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Individual Medical Health Laws Spark Controversy

Medical Health Insurance Agent

Article written April 1st 2012 by political commentator Jack Mitchell.
Republished with permission.

It was announced in Washington on April 1st 2012 that the United States Supreme Court will not review the individual medical health insurance requirement that is the first federal mandate involving health care.

Medicare payroll taxes have been levied on both employers and employees, while hospitals have been issued a requirement that they should provide emergency services to enrollees free of charge.

Comparatively speaking, President Barrack Obama’s recent overhauls are fairly light-weight as compared to some existing healthcare dictates previously initiated by the federal government, but this matter has nonetheless sparked interest among the justices of the Supreme Court.

These mandates mainly apply to healthcare providers such as insurance companies and hospitals. The one exception is the mandate that decrees that all employees must contribute taxes to fund the Medicare program, which will amount to around 200 billion dollars in revenue.

It is without question that this payroll tax for Medicare is a government directive, according to the one-time Republican senator Mark Hayes, ex-chief health counsel of the Senate Finance Committee.

There are distinctions, however, between Obama’s individual medical health insurance directive in the healthcare reform and this new payroll tax.

According to Hayes, Medicare was created under better-defined legal powers, which could levy taxes and spend at will, whereas this new individual health insurance mandate regulates commerce between states, stunting expenditure.

Where, then, lies the difference between these new mandates and Obama’s law? This is just what the justices of the Supreme Court are asking right now.

Medicare and social security are ingrained in the nation’s psyche as accepted mandates, according to previous congressional aide Mr. Hayes, whereas this new healthcare mandate is shrouded in controversy because it is relatively novel both for society and from a legal perspective.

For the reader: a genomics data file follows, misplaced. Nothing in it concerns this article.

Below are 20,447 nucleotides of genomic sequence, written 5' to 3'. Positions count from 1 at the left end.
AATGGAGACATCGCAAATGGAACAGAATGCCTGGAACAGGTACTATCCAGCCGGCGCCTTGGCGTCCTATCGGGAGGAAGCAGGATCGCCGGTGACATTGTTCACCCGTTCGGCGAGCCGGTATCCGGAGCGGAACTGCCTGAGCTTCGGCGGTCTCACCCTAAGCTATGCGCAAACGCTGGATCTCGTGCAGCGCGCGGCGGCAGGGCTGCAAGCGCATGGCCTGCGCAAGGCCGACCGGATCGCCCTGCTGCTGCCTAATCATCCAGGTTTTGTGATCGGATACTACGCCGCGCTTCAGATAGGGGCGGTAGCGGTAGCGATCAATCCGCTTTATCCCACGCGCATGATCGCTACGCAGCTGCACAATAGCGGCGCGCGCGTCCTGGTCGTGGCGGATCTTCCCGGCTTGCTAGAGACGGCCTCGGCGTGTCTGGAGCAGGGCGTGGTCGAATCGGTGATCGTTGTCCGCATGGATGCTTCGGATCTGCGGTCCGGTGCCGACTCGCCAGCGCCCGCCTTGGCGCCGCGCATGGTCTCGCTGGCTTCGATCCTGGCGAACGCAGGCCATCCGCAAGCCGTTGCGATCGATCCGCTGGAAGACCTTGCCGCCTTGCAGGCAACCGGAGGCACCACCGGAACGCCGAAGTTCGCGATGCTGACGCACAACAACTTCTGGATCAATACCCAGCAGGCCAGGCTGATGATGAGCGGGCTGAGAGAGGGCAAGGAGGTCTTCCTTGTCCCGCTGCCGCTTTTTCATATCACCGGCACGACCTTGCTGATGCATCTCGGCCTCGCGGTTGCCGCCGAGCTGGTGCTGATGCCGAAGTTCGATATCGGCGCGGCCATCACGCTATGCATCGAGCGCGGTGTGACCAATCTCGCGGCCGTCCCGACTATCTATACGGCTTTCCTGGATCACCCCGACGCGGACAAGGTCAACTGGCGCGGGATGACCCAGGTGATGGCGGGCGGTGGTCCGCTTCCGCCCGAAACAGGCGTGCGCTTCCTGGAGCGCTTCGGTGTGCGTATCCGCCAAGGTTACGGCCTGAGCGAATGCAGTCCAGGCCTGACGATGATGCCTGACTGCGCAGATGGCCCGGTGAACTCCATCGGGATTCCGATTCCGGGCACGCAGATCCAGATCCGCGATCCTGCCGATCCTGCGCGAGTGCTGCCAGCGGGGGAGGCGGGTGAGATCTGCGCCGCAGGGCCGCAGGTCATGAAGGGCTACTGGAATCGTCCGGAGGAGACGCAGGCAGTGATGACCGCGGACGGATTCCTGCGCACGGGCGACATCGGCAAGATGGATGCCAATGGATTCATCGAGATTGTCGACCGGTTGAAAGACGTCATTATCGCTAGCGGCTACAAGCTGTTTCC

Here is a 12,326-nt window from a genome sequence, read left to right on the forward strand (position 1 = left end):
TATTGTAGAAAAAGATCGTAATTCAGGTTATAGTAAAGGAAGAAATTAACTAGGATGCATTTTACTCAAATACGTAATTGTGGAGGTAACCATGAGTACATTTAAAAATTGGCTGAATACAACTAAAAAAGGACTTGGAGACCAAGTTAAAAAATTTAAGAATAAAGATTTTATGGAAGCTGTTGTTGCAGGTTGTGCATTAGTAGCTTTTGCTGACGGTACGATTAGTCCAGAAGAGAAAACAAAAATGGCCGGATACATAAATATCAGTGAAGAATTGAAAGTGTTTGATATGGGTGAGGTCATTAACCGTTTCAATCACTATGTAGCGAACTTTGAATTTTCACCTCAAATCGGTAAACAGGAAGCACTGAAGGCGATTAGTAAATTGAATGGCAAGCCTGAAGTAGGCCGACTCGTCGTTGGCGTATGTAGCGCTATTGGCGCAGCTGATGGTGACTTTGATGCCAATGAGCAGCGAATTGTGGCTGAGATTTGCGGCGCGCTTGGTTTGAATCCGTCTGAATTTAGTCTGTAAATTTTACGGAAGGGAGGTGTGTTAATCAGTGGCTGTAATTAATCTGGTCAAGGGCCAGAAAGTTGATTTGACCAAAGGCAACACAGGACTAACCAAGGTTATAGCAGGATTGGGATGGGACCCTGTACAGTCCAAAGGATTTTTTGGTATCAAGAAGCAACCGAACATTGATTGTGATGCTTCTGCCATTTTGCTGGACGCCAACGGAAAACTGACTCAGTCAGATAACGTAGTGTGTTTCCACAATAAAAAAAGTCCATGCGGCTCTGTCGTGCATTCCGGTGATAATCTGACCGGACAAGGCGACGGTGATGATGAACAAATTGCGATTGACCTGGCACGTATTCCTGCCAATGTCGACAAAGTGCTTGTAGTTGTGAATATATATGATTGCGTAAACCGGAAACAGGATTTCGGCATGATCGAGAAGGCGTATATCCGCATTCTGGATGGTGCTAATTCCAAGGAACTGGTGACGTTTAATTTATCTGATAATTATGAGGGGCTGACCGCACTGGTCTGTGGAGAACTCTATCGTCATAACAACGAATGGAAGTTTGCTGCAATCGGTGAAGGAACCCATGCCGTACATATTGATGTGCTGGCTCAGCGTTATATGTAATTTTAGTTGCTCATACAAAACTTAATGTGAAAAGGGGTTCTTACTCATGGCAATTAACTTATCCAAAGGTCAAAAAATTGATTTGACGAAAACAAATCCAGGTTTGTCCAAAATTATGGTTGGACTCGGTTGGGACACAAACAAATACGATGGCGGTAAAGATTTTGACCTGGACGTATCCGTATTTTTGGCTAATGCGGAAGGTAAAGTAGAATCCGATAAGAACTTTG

Those staunch supporters of the healthcare law are upset by this distinction.

Others think that it is questionable to say the least that a nation that has for decades benefitted from Medicare and Social Security would find this individual health insurance mandate unconstitutional.

Indeed, the Republican Party championed the state mandate back in 2006, as leading economist Jonathan Gruber astutely pointed out on the day the law was passed.

Some previous controversial federal healthcare directives include the Emergency Medical Treatment and Active Labor Act (1986) which decreed that anyone who required emergency assistance must be treated and stabilized, no matter whether they have the requisite insurance coverage or whether they are legally residents of the United States.

The Mental Health Parity Act (1996) leveled the playing field for group health plans, stating that the same benefits should apply for mental health as with surgical and medical benefits.

Also in 1996 came the Newborns’ and Mother’s Health Protection Act, which requests that policies which offer maternity benefits give coverage for two days’ inpatient stay after giving birth and four days’ stay after undergoing a caesarian section.

Author’s Comment:

Individual Medical Health Insurance

These adjustments to individual medical health insurance legislation are timely, with President Obama standing for re-election in the coming months. Pending the Supreme Court’s decision in June, up to 30 million American citizens could stand to benefit.

The president states that in turning the healthcare reform into a political debate, the human factor is being lost in a sea of dialogue, and that the Supreme Court has reversed a century of law in order to let public interest matters influence elections.

While this may be true, it still remains to be seen as to what will come of “Obamacare” and whether the reforms will be beneficial. Many agree that it would be irresponsible not to challenge the healthcare reforms when individual medical health insurance is such an essential service that has been effective for so many enrollees.

Whatever the outcome, the president seems to be standing firm, unwilling to discuss an alternative option should the mandate not be passed. His steadfastly challenging the U.S. Supreme Court, and use of stern rhetoric suggests he may just be electioneering for the general publics’ sake in the face of recent knock-backs in pre-election opinion polls.

Whatever Obama’s motives for his actions before the Supreme Court happen to be, their effectiveness remains to be seen.

jm/741/120/04012012

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